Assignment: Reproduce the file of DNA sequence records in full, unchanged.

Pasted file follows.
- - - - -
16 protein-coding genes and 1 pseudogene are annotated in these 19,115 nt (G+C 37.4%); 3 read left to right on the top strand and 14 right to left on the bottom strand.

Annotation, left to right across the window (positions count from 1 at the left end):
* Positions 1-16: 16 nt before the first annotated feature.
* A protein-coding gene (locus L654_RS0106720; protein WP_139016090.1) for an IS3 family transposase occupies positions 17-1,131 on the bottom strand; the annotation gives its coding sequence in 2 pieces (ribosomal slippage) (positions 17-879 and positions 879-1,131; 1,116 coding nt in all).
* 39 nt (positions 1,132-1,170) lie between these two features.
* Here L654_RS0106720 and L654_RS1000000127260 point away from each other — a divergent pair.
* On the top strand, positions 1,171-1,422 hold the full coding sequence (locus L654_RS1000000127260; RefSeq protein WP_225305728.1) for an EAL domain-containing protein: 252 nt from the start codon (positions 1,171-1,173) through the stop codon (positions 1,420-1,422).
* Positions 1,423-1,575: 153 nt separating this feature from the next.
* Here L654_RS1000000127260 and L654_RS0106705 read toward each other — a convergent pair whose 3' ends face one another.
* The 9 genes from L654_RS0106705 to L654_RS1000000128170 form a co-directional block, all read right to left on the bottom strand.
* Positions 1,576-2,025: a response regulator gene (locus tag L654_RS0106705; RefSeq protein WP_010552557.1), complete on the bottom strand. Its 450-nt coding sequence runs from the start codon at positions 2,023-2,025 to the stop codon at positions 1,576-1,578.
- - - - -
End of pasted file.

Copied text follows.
16 protein-coding genes and 1 pseudogene are annotated in these 19,115 nt (G+C 37.4%); 3 read left to right on the top strand and 14 right to left on the bottom strand.

Annotation, left to right across the window (positions count from 1 at the left end):
* Positions 1-16: 16 nt before the first annotated feature.
* A protein-coding gene (locus L654_RS0106720; protein WP_139016090.1) for an IS3 family transposase occupies positions 17-1,131 on the bottom strand; the annotation gives its coding sequence in 2 pieces (ribosomal slippage) (positions 17-879 and positions 879-1,131; 1,116 coding nt in all).
* 39 nt (positions 1,132-1,170) lie between these two features.
* Here L654_RS0106720 and L654_RS1000000127260 point away from each other — a divergent pair.
* On the top strand, positions 1,171-1,422 hold the full coding sequence (locus L654_RS1000000127260; RefSeq protein WP_225305728.1) for an EAL domain-containing protein: 252 nt from the start codon (positions 1,171-1,173) through the stop codon (positions 1,420-1,422).
* Positions 1,423-1,575: 153 nt separating this feature from the next.
* Here L654_RS1000000127260 and L654_RS0106705 read toward each other — a convergent pair whose 3' ends face one another.
* The 9 genes from L654_RS0106705 to L654_RS1000000128170 form a co-directional block, all read right to left on the bottom strand.
* Positions 1,576-2,025: a response regulator gene (locus tag L654_RS0106705; RefSeq protein WP_010552557.1), complete on the bottom strand. Its 450-nt coding sequence runs from the start codon at positions 2,023-2,025 to the stop codon at positions 1,576-1,578.